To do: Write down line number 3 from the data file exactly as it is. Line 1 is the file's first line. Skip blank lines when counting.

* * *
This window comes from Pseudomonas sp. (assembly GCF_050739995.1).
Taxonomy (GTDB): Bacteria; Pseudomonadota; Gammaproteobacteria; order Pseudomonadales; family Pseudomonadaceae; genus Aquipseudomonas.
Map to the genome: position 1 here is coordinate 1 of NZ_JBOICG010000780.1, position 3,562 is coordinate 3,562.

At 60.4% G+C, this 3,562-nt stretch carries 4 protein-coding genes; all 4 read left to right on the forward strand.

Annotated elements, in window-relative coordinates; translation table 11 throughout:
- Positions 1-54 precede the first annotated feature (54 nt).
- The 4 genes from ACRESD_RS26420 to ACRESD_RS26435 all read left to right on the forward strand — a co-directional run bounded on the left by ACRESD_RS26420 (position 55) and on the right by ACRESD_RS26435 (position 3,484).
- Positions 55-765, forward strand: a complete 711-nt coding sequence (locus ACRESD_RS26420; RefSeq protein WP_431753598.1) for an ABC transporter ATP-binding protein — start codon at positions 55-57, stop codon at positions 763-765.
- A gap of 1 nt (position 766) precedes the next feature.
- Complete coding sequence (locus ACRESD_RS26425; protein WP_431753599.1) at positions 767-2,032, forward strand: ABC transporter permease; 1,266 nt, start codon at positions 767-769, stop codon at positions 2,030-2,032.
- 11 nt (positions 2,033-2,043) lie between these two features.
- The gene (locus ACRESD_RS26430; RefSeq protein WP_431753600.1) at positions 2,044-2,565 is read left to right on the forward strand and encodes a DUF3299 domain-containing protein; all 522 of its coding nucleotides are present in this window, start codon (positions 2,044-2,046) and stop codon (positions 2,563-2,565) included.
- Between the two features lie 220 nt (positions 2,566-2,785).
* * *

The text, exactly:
Map to the genome: position 1 here is coordinate 1 of NZ_JBOICG010000780.1, position 3,562 is coordinate 3,562.